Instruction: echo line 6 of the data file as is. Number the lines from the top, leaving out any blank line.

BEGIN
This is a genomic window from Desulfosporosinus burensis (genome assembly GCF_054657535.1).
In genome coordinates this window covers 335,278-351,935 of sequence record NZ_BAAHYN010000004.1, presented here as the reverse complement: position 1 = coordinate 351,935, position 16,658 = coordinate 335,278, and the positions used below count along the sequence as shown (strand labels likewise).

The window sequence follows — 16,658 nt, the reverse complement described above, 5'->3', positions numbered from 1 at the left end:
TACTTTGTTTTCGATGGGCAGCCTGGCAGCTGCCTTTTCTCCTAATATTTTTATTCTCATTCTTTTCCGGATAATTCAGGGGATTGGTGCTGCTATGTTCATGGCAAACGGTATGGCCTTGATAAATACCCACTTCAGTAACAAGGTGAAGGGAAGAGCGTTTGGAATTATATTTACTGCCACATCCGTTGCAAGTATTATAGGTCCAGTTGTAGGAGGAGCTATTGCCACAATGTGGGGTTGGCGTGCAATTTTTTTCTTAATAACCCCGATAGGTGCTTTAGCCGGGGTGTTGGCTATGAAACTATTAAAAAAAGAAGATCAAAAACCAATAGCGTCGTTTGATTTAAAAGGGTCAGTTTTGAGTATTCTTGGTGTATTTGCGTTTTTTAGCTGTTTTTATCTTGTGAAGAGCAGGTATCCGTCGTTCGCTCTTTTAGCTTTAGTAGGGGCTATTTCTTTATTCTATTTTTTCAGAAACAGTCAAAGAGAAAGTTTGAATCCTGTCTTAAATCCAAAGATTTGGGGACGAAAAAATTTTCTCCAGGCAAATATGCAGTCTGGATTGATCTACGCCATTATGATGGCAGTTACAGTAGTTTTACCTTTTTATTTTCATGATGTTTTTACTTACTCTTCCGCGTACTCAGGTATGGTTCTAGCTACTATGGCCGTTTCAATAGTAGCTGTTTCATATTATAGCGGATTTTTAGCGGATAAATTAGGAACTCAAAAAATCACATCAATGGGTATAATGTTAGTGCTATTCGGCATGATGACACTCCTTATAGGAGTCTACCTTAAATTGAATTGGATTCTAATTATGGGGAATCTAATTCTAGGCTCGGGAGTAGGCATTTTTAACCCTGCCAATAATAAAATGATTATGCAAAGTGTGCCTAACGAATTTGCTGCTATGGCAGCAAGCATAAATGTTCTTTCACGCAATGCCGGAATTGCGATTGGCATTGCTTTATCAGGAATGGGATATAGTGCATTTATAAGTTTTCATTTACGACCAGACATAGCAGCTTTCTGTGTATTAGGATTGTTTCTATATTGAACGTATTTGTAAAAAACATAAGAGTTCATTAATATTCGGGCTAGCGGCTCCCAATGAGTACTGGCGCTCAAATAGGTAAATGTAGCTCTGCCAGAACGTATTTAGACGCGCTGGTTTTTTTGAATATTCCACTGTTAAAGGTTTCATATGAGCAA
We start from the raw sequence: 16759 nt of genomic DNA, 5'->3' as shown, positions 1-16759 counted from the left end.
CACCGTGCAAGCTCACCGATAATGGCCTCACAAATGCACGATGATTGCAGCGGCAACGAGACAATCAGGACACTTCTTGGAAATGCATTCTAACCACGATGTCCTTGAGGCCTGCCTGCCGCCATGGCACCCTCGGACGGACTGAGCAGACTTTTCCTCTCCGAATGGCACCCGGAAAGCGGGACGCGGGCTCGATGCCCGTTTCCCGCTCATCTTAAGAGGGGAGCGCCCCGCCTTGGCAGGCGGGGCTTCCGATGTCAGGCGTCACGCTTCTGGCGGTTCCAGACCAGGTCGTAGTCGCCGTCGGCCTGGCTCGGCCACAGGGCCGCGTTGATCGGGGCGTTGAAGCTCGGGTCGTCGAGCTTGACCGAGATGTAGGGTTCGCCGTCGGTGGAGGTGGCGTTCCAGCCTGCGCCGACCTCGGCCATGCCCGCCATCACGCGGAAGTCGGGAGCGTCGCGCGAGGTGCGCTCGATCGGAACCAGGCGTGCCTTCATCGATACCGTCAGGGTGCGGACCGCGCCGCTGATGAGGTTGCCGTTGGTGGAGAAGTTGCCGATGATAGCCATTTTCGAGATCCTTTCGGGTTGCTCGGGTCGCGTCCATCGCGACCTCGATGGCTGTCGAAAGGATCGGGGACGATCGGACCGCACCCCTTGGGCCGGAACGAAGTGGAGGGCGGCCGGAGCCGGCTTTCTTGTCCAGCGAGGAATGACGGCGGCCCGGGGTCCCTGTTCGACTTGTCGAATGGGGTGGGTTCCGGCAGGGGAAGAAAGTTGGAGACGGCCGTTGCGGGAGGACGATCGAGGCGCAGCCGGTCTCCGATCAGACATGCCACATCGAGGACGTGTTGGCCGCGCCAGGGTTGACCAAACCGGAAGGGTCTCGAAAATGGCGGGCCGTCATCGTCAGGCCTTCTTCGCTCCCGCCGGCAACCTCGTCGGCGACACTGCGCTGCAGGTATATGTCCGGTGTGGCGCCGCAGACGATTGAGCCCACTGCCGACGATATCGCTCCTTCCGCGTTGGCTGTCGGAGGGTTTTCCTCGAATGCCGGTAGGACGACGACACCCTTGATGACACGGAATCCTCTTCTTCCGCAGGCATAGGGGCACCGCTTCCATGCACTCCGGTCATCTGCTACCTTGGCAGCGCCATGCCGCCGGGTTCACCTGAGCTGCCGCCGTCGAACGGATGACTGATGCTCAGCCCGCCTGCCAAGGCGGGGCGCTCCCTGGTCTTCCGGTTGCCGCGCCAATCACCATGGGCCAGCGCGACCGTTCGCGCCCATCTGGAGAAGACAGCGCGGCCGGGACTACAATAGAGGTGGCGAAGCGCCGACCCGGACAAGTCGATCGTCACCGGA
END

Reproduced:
CACCGTGCAAGCTCACCGATAATGGCCTCACAAATGCACGATGATTGCAGCGGCAACGAGACAATCAGGACACTTCTTGGAAATGCATTCTAACCACGATGTCCTTGAGGCCTGCCTGCCGCCATGGCACCCTCGGACGGACTGAGCAGACTTTTCCTCTCCGAATGGCACCCGGAAAGCGGGACGCGGGCTCGATGCCCGTTTCCCGCTCATCTTAAGAGGGGAGCGCCCCGCCTTGGCAGGCGGGGCTTCCGATGTCAGGCGTCACGCTTCTGGCGGTTCCAGACCAGGTCGTAGTCGCCGTCGGCCTGGCTCGGCCACAGGGCCGCGTTGATCGGGGCGTTGAAGCTCGGGTCGTCGAGCTTGACCGAGATGTAGGGTTCGCCGTCGGTGGAGGTGGCGTTCCAGCCTGCGCCGACCTCGGCCATGCCCGCCATCACGCGGAAGTCGGGAGCGTCGCGCGAGGTGCGCTCGATCGGAACCAGGCGTGCCTTCATCGATACCGTCAGGGTGCGGACCGCGCCGCTGATGAGGTTGCCGTTGGTGGAGAAGTTGCCGATGATAGCCATTTTCGAGATCCTTTCGGGTTGCTCGGGTCGCGTCCATCGCGACCTCGATGGCTGTCGAAAGGATCGGGGACGATCGGACCGCACCCCTTGGGCCGGAACGAAGTGGAGGGCGGCCGGAGCCGGCTTTCTTGTCCAGCGAGGAATGACGGCGGCCCGGGGTCCCTGTTCGACTTGTCGAATGGGGTGGGTTCCGGCAGGGGAAGAAAGTTGGAGACGGCCGTTGCGGGAGGACGATCGAGGCGCAGCCGGTCTCCGATCAGACATGCCACATCGAGGACGTGTTGGCCGCGCCAGGGTTGACCAAACCGGAAGGGTCTCGAAAATGGCGGGCCGTCATCGTCAGGCCTTCTTCGCTCCCGCCGGCAACCTCGTCGGCGACACTGCGCTGCAGGTATATGTCCGGTGTGGCGCCGCAGACGATTGAGCCCACTGCCGACGATATCGCTCCTTCCGCGTTGGCTGTCGGAGGGTTTTCCTCGAATGCCGGTAGGACGACGACACCCTTGATGACACGGAATCCTCTTCTTCCGCAGGCATAGGGGCACCGCTTCCATGCACTCCGGTCATCTGCTACCTTGGCAGCGCCATGCCGCCGGGTTCACCTGAGCTGCCGCCGTCGAACGGATGACTGATGCTCAGCCCGCCTGCCAAGGCGGGGCGCTCCCTGGTCTTCCGGTTGCCGCGCCAATCACCATGGGCCAGCGCGACCGTTCGCGCCCATCTGGAGAAGACAGCGCGGCCGGGACTACAATAGAGGTGGCGAAGCGCCGACCCGGACAAGTCGATCGTCACCGGA